here. I shall take the field with what force I can raise to-night. Can you send me a regiment of effective men? Nothing less will now reduce the counties to subjection.
SAINT LOUIS, MO., July 28, 1862.
Brigadier-General LOAN, Saint Joseph, Mo.:
Colonel McNeil reports a general rising among the rebels in the northeastern part of the State. His force is not sufficient to put it down. Can you not help him by making use of the new militia in your division? Do so if possible, and act quickly. Answer.
J. M. SCHOFIELD,
HEADQUARTERS SAINT LOUIS DISTRICT,
Saint Louis, July 28, 1862.
Colonel J. M. GLOVER,
Commanding, Rolla, Mo.:
COLONEL: I have ordered General Brown to send back the companies sent from Rolla to re-enforce Lebanon and to escort the paymaster, which will, I hope, give you force enough to secure you against present danger at least.
General Brown has moved east as far as Hartville, in Wright County, with about 2,000 men,and will open communication with the troops at Houston.
I think it probable that an advance by the rebels toward Rolla or Lebanon will be made soon. I do not expect in that event to hold Houston or any other point so far advanced; but it is important to hold an advanced position as long as it can be done with safety, as a means of watching the movements of the enemy and gaining information of any advance that may be made in time to enable me to concentrate a force for the defense of Rolla. For this purpose the force at Houston should have sufficient strength to prevent being driven in by anything less than a general advance of the enemy. What is most important is to have at Houston an active force under a vigilant officer, who can be relied upon to gain exact information of the enemy's movements, maintain his position as long as it is prudent to do so, avoid being surprised and cut, off, and retire when it should become necessary.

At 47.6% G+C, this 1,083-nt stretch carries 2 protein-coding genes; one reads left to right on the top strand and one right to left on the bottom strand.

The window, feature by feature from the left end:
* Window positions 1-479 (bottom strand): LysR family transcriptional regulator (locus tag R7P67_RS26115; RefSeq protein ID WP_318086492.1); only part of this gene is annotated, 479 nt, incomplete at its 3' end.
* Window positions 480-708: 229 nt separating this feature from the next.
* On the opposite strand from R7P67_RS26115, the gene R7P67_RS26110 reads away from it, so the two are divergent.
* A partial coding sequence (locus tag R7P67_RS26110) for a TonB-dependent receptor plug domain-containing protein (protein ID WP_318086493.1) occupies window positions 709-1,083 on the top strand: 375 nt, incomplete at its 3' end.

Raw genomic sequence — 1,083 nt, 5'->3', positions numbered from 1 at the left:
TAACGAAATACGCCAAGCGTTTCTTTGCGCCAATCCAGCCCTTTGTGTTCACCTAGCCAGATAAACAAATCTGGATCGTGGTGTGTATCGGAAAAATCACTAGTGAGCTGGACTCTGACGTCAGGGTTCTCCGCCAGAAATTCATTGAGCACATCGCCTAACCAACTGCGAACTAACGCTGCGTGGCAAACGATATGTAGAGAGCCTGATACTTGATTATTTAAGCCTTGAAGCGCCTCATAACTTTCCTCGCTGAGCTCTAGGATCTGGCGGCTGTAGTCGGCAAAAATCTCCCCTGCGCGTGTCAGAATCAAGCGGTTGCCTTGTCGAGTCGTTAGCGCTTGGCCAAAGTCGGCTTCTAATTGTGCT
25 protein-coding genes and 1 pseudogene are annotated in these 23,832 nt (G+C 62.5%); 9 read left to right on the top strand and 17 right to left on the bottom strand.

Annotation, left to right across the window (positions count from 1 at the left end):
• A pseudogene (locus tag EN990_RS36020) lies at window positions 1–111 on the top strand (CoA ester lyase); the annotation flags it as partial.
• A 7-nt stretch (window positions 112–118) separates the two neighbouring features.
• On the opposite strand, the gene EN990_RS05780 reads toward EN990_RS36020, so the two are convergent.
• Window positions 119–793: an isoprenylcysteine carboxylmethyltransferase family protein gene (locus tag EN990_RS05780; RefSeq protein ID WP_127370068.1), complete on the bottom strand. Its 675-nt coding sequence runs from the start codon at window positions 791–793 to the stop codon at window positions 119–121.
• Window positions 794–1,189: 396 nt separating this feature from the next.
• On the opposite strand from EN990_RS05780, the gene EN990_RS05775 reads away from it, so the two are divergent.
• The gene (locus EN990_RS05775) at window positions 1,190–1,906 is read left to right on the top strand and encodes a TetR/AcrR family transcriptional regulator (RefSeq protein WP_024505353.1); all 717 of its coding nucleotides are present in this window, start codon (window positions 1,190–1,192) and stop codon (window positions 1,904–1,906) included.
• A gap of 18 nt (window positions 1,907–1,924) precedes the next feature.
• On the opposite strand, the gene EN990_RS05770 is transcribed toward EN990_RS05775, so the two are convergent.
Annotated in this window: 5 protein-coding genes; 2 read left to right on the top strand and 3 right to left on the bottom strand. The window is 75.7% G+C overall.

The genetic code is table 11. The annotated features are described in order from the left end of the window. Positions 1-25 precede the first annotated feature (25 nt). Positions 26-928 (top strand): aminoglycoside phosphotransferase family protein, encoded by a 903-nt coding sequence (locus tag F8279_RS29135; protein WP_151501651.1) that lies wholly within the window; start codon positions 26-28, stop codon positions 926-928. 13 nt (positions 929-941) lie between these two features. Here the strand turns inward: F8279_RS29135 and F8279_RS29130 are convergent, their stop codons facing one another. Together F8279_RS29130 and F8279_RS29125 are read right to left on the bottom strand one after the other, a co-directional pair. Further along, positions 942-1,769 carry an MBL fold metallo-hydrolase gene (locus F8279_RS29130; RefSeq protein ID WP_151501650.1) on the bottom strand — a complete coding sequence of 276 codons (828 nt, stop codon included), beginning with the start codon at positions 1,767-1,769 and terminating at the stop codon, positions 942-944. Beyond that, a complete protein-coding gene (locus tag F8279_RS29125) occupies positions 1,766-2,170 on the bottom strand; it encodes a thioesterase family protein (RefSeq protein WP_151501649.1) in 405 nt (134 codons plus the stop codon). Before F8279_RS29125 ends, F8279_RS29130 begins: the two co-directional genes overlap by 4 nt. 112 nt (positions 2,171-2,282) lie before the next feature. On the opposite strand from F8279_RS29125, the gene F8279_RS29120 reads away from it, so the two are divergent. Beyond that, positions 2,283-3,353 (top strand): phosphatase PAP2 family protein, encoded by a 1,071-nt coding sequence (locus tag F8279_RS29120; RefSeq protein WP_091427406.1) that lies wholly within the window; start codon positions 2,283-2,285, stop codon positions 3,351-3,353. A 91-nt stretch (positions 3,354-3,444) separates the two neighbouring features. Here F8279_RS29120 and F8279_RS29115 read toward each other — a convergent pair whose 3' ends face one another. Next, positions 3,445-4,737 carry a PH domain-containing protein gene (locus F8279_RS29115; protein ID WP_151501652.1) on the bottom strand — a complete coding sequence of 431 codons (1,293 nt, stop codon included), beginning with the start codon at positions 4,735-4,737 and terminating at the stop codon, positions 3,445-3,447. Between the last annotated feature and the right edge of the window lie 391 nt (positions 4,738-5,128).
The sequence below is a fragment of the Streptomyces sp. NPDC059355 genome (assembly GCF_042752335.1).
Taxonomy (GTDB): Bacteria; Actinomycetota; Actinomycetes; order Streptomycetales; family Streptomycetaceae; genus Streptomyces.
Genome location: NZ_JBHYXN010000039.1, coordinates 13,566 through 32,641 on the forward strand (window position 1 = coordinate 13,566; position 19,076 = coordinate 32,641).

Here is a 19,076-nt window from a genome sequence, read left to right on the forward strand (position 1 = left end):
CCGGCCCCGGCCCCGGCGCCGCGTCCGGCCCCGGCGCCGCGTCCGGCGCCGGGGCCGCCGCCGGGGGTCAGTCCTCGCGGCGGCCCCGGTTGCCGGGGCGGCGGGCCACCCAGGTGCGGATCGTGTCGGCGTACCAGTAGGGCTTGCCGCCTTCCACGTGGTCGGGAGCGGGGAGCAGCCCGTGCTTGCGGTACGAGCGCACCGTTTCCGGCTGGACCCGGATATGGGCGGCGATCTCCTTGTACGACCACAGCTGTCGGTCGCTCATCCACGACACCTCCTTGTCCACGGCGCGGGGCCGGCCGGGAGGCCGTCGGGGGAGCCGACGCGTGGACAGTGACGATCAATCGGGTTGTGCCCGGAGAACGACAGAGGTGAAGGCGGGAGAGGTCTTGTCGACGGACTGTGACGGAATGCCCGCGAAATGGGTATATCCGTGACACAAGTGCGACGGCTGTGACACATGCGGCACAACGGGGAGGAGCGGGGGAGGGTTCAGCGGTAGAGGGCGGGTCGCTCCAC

I do not hope to be able at present to protect the southern part of Missouri from guerrilla raids. The most we can do until General Curtis gets back into Arkansas will be to guard against an advance of the enemy in force and prevent, if possible, a general uprising in the central and northern parts of the State.
Having these objects in view, you may regulate the distribution of troops in your division according to your own judgment.
Two or three companies of cavalry, under the right kind of an officer, might be sufficient at Houston. It will not do to leave infantry and artillery there without cavalry, but under the present circumstances it may be advisable to withdraw the infantry and artillery, leaving a strong, active cavalry force to scout the country as far south as possible.